I also did a rudimentary search of academic databases (one of the perks of being a college professor), and found nothing relating to “Maggie’s Farm,” which kind of shocked me.

Verse 1:

I ain’t gonna work on Maggie’s farm no more / No, I ain’t gonna work on Maggie’s farm no more / Well I wake up in the morning, fold my hands, and pray for rain / I got a head full of ideas that are driving me insane / It’s a shame the way she makes me scrub the floor / I ain’t gonna work on Maggie’s farm no more.

Verse 1


The speaker has made a decision that he’s (I’ll use the masculine pronoun here, since Dylan is male) through doing the type of labor he’s been doing. He’s obviously frustrated by the nature of the work – evident in lines three and five, but line four really resonates with me.

Every time I’ve had to do some thankless underling job in the corporate world, I’ve been plagued by a bitter train of thought that runs through my mind the entire work day. When I was an insurance agent, I would wake up every morning and dread going to work. Every slight against me by my corporate masters at that point festered in my mind, until finally everything came to a head and I was no longer an insurance agent. That “head full of ideas that are driving me insane” is a real bitch.

Who’s Maggie, Anyway?

We’re also introduced to the idea that there’s a person named Maggie, who runs this whole charade. We get very little information about the person of Maggie in the rest of the lyrics, but the fact that every time her name is mentioned it’s in the possessive form, “Maggie’s.” As we’ll see Maggie even owns her family members.

Because of this, I interpret “Maggie” as a symbol for “the system,” or whatever you want to call it. I personally prefer to think of her as “The Man,” but that’s a generational thing, I guess.

Verse 2:

I ain’t gonna work for Maggie’s brother no more / No, I ain’t gonna work Maggie’s brother no more / Well he hands you a nickel, and he hands you a dime / And he asks with a grin if you’re having a good time / Then he fines you every time you slam the door / I ain’t gonna work for Maggie’s brother no more.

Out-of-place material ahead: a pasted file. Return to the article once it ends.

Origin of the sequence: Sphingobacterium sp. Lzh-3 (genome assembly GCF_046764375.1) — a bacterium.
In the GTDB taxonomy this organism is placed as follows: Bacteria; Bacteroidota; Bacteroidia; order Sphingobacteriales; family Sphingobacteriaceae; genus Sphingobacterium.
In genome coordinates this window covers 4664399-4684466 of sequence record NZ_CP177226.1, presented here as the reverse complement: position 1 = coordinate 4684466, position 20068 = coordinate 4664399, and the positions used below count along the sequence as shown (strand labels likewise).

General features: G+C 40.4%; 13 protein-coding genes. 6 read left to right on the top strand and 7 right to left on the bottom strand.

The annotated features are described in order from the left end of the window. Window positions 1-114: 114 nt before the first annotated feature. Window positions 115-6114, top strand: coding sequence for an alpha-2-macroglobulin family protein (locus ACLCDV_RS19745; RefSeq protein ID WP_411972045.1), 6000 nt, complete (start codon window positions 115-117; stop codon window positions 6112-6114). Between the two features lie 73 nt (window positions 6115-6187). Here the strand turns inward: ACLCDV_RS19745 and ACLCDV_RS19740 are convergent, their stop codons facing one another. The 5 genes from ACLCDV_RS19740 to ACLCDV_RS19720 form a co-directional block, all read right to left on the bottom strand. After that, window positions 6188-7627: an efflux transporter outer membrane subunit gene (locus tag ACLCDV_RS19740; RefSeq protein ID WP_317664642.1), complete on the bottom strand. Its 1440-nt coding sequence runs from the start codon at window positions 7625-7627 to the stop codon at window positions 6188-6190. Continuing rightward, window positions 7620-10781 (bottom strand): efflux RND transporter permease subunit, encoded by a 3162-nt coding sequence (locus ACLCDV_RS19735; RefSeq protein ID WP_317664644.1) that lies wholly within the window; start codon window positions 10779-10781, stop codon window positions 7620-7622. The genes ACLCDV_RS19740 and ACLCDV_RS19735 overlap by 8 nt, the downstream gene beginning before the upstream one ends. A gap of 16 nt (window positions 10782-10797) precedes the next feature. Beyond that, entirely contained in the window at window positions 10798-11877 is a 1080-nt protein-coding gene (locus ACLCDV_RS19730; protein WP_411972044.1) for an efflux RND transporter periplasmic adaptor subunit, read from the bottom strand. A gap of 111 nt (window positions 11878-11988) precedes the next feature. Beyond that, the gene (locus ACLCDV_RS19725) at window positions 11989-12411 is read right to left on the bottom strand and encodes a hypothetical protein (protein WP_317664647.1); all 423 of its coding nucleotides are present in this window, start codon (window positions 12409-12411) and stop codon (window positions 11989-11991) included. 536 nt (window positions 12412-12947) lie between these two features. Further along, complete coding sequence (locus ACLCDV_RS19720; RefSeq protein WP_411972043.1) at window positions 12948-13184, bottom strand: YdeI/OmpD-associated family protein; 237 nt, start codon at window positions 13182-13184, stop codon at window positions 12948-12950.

Verse 2


Having established that Maggie is less a person and more the personification of the system, it’s time to meet our first actual allegorical character, Maggie’s brother.

Maggie’s brother gives you the minimum compensation for your work, expects you to be happy with it, then fines you when you’re not.

The Connection

To expand on this, let’s talk about every retail or service-related job I’ve ever had. They all want you to be part of the team. They want you to buy into their culture and make their corporate identity an integral part of your identity – which one should never let anyone do to them as far as I’m concerned. Then they regulate every little aspect of your life. Your boss – the one who wants this department/company/store to “be a family” – calls you in and reprimands you for taking too many bathroom breaks. Are you fucking kidding me? Why do I need to explain that this is idiotic?

Anyway, that’s how I see Maggie’s brother – the mid-level corporate manager who feels the need to micromanage everything and constantly exert his authority over those he manages.

Verse 3

I ain’t gonna work for Maggie’s pa no more/ No, I ain’t gonna work for Maggie’s pa no more / Well he puts his cigar out in your face, just for kicks / His bedroom window, it is made out of bricks / the National Guard stands around his door / I ain’t gonna work for Maggie’s pa no more

Verse 3


Maggie’s pa is the governmental authority, or the muscle of the organization – however you want to see it. At the time Dylan wrote this, the U.S. was abusing military and police forces left and right in civil rights incidents. That’s where the “put’s his cigar out in your face just for kicks,” line connects. Think of police with German shepherds and fire hoses attacking non-violent protesters.

His bedroom window being made out of bricks is a way of saying that the government had become blind to the plight of its people, but it’s also a way of attacking a lack of transparency. If Maggie’s pa can’t see out his window, we can’t see into his window, either.

Finally, the National Guard is mentioned, clearly a reference to Governor George Wallace’s use of National Guard troops to try and stop black students from entering the theretofore all-white University of Alabama in 1963.

In each case, Maggie’s pa is the muscle. He’s the enforcer. He’s the one that keeps everybody in line when the workers get “too riled up” to borrow a phrase from Harper Lee.